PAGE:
What does this mean for the companies creating the games?
Companies will have to reconsider the techniques they use to market and produce games (Sacranie, 2010). Games need to adapt to hit the casual gamers (Bosser & Nakatsu, 2006). If the industry can understand what motivates each type of gamer the industry can develop games that target both types. Thus, the companies can satisfy the needs of all the consumers and in the end gather more of the moneys !

What do you guys think? Do you game? What would motivate you to game?

Advertisements

3 thoughts on “The Legend of the Video Game Consumers!

  1. Hey !!!

    A really interesting blog topic this week!

    I actually play a few games myself and whilst i definitely agree with your second point about Self-Determination Theory, I was wondering if you had considered the physical satisfaction gained from playing certain video games?

    Reiss et al., (2008) carried out a study in which they examined the brain activations (using fMRI) when participants (male and female) played video games involving territory capture. The researchers found large neural activations in reward/addiction related areas such as the amygdala and orbitofrontal cortex. They concluded that this physical reward system magnifies the desire to play games.

    How can this be applied to the consumer industry? Well, i think advertising needs to emphasise the tactile experiences of playing games in order to excite reward systems. Perhaps active demonstrations should be promoted in all shops? These promotion techniques could entice casual gamers and serve as an ‘addiction agent’.

  2. Your blog is really fun!! I am a gamer and your blog inspired me to think about why do I play such games. Frankly, I just play some casual games when I am boring and computers and laptops are not available. Nevertheless, these days I am keen on a hardcore game called Leafue of Legends. For the reasons you mentioned, I do agree that it meets my demands in social aspect. I find it is really enjoyable to collaborate with my friends or even strangers. Pursuing for the victory enables me to get more touch with others and the feeling of success always enhance the relationship between people. However, I have a little objection to your demonstration for casual games. Since I find that many social websites also released some casual games which can link a person with others and enables interaction among people. Additionally, android apps also permit some of its games to be social-linked, like comparing scores, certain pet or farm games and etc.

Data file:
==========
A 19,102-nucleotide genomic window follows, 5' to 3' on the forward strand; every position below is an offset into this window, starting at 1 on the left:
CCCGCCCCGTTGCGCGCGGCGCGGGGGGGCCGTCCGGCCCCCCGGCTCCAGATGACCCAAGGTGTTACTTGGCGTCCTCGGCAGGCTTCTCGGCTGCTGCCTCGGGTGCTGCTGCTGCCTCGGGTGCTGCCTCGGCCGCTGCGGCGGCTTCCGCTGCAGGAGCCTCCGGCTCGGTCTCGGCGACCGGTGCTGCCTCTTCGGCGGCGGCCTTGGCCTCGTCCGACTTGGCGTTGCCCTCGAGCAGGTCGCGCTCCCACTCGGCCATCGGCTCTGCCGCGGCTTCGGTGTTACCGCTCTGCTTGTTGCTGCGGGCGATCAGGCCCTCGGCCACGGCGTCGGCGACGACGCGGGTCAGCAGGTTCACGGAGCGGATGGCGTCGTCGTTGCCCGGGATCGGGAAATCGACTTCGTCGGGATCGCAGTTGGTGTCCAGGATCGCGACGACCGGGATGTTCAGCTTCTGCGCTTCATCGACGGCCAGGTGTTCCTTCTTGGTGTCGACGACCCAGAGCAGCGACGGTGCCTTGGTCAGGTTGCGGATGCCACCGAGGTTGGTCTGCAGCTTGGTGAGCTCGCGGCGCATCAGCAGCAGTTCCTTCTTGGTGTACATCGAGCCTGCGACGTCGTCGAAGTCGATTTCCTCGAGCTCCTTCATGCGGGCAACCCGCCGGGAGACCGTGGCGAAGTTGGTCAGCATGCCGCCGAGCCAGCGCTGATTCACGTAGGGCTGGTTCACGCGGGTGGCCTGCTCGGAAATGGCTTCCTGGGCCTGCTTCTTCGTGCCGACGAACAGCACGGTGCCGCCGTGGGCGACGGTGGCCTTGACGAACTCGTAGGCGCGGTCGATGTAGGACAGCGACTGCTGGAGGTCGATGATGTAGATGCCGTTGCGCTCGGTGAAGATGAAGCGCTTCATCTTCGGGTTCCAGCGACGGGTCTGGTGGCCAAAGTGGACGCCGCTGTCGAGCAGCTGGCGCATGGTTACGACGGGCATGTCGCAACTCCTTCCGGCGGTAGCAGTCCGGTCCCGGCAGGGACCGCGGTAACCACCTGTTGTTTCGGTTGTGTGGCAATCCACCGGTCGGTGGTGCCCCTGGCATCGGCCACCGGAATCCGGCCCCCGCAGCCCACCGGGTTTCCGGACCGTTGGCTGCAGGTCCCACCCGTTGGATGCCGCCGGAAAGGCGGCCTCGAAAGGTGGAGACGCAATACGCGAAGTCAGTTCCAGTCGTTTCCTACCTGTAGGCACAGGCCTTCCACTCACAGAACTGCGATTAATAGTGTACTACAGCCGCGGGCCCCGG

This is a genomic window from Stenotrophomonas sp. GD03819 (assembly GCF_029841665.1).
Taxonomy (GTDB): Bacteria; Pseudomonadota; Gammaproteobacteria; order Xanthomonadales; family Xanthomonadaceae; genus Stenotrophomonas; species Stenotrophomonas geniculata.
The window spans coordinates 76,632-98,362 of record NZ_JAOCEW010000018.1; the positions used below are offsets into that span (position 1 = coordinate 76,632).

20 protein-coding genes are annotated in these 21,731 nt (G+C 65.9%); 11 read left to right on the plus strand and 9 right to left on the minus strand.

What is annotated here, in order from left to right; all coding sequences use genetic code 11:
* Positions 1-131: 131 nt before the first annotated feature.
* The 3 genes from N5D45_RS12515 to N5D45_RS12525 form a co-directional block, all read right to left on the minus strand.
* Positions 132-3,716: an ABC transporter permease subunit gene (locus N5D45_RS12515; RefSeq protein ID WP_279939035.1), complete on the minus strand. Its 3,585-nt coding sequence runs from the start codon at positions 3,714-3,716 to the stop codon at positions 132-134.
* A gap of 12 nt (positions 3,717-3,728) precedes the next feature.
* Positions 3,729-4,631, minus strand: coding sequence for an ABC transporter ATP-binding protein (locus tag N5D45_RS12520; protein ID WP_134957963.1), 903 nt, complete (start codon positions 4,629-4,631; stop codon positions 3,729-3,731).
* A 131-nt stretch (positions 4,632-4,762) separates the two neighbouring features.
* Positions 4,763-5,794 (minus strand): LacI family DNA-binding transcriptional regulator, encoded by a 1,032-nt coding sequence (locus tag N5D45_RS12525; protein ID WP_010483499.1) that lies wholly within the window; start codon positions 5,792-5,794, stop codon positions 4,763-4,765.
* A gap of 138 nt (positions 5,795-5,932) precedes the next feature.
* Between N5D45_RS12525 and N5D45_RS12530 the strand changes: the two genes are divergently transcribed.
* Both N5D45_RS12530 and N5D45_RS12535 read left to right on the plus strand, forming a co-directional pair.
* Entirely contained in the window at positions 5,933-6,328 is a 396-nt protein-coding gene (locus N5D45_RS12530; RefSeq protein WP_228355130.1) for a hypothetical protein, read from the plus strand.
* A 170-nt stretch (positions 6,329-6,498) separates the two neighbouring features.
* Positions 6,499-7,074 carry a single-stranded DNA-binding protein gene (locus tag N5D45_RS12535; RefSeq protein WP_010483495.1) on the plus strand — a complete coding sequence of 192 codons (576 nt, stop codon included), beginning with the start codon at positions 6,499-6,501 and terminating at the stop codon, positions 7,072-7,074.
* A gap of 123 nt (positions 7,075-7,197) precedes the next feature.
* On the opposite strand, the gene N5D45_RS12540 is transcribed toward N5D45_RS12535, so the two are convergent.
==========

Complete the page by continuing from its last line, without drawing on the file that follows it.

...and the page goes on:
3. Pingback: Gaming – The psychology of microtransactions | Karenmarrissa

Leave a Reply

Fill in your details below or click an icon to log in:

WordPress.com Logo

You are commenting using your WordPress.com account. Log Out / Change )

Twitter picture

You are commenting using your Twitter account. Log Out / Change )

Facebook photo

You are commenting using your Facebook account. Log Out / Change )

Google+ photo

You are commenting using your Google+ account. Log Out / Change )

Connecting to %s